2012 County Leader of the Year: Getting down to business
First challenge: a $487 million budget deficit
Though the fiscal year already had started by the time she assumed office, Preckwinkle was greeted with the news that no work had begun on the budget, and soon after, that the county was facing a $487 million deficit. Preckwinkle was determined not to go back on her campaign pledge to roll back her predecessor’s hated 1 percent sales tax increase, which had given the county the unwanted designation as the jurisdiction with the highest sales tax burden in the nation.
Preckwinkle used one-time measures, like a moratorium on capital expenditures and a 16 percent decrease in overall county expenditures, to close the gap. She immediately began work on the next year’s budget, with a vow to move it to adoption before the Dec. 1 start of the fiscal year and present it in June, the earliest in county history.
To fill a $315 million deficit, Preckwinkle ultimately laid off 800 employees, added parking fees for public buildings and closed tax loopholes. A proposal to charge unincorporated areas for police services, which many saw as a long overdue reform, was set aside in favor of a commission to study the issue after fierce resistance from the affected areas.
She also revised the capital plan to initiate more than $400 million in funding over three years for regional capital projects, including investments in Cook County’s more than 1,500 lane-miles of roads. Three-quarters of the sales tax has been repealed, and it will be eliminated completely in the next budget. Ultimately, the budget was passed by an overwhelming margin before the fiscal year had begun.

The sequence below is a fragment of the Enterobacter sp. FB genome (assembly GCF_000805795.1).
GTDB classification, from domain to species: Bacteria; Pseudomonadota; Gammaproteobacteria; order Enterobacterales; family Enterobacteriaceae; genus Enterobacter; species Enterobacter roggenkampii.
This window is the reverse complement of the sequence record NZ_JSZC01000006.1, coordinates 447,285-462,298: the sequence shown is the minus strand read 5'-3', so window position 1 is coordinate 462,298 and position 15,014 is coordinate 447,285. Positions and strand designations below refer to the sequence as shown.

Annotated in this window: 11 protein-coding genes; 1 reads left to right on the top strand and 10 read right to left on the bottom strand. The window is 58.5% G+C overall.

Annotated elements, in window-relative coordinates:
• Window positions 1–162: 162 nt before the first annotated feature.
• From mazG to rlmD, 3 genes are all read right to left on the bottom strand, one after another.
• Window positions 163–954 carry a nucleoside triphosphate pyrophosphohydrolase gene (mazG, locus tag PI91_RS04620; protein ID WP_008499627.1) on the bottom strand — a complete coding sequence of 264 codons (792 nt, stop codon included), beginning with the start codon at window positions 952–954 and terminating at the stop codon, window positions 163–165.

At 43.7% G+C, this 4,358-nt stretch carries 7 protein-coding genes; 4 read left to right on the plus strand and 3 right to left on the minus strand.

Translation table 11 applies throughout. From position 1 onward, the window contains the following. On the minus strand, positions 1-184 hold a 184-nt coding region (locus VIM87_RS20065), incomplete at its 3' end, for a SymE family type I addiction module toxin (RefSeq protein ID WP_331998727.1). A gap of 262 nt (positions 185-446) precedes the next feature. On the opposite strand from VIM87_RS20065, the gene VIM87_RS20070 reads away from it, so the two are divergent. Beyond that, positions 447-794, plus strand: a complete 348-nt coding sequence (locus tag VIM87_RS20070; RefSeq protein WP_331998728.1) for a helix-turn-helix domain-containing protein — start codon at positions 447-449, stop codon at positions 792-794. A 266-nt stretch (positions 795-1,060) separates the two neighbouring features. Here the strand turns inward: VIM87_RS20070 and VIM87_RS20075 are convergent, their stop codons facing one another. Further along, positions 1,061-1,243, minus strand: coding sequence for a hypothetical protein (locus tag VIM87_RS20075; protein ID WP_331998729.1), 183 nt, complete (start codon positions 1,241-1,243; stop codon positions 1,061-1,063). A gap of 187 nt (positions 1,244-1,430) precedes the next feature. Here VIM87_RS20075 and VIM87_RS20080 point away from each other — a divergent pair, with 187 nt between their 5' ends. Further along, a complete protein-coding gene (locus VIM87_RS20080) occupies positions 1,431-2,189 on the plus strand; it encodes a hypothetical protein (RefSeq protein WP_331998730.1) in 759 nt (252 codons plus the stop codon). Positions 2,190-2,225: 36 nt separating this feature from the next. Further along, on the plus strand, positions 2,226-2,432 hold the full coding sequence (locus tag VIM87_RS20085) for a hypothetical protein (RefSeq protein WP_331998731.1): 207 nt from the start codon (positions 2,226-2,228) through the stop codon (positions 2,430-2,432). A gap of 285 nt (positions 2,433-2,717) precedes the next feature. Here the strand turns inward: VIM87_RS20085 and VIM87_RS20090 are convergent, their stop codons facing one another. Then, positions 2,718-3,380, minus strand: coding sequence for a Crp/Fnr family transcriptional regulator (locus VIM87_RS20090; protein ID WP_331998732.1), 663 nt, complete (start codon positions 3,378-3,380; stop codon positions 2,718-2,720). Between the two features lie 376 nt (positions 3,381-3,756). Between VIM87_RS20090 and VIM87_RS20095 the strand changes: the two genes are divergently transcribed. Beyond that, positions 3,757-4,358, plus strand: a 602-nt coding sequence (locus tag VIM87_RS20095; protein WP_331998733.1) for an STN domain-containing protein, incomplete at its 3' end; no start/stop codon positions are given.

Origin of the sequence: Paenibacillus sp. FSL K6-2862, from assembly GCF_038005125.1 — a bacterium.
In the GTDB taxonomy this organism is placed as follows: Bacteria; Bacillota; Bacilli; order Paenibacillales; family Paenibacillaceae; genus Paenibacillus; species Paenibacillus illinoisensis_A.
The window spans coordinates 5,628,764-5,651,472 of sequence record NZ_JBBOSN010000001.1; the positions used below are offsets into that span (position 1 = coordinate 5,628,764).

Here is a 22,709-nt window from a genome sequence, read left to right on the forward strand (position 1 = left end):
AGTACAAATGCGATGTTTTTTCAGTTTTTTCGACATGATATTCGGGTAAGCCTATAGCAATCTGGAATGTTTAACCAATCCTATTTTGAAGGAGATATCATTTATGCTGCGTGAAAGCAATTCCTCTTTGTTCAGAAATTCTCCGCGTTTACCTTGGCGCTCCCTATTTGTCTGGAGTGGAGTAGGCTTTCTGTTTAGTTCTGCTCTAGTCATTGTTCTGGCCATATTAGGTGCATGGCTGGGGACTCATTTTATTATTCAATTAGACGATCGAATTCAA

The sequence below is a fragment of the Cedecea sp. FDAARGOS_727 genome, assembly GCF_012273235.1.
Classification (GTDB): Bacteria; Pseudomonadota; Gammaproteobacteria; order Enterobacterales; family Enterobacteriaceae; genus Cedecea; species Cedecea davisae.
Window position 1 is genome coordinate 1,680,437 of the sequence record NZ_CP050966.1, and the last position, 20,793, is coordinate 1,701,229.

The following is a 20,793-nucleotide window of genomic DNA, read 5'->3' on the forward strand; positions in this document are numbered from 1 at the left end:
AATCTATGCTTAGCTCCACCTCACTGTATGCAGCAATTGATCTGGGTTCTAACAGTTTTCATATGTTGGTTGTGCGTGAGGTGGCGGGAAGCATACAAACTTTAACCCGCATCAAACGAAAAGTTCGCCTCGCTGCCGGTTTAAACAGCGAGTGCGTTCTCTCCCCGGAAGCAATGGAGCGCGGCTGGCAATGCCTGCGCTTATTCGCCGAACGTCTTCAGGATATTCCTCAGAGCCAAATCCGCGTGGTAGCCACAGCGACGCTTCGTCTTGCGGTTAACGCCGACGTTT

“We found her as an individual willing to sit down and listen,” says John Daley, chair of the finance committee. “She has a new agenda for the county and is a very strong leader, but she’s willing to compromise. She’s a new breath of fresh air in county government.”
The Chicago Tribune also was complimentary of the president, citing many of her cost-cutting initiatives. “We like Preckwinkle’s budget primarily because we like its trajectory: less spending, fewer payrollers, and no general tax increase… We hope all taxpayers realize how fortunate they are that Todd Stroger no longer is proposing county budgets,” the newspaper wrote in its editorial page.
As part of the budget process, Preckwinkle held the first-ever public hearing on the preliminary budget and launched an interactive budget website to show residents how tax dollars were being spent, including a tool that allowed users to see how reducing expenditures or increasing revenues would affect the county’s projected budget gap. The website also allowed residents to give feedback to the administration through the “Tell Toni” feature. Her presentations were backed up with research, graphics and charts, which the public and legislators found persuasive.
Under her leadership, the county also has gained support from the county’s civic and business community to bring free assistance to the public sector to assist in reform efforts. Among the $5 million in projects that the cooperation has produced is a comprehensive program to review compensation, purchasing processes and energy use.
“She brought on a sense of urgency as well as hard work,” Msall says about the budget deliberations. “She has won over the city, civic and business leaders. She is willing to talk through issues and explain her positions.”
At the same time, Msall says that hard work remains. “We are not out of the financial woods,” he says. “There are areas that we still need to modernize.”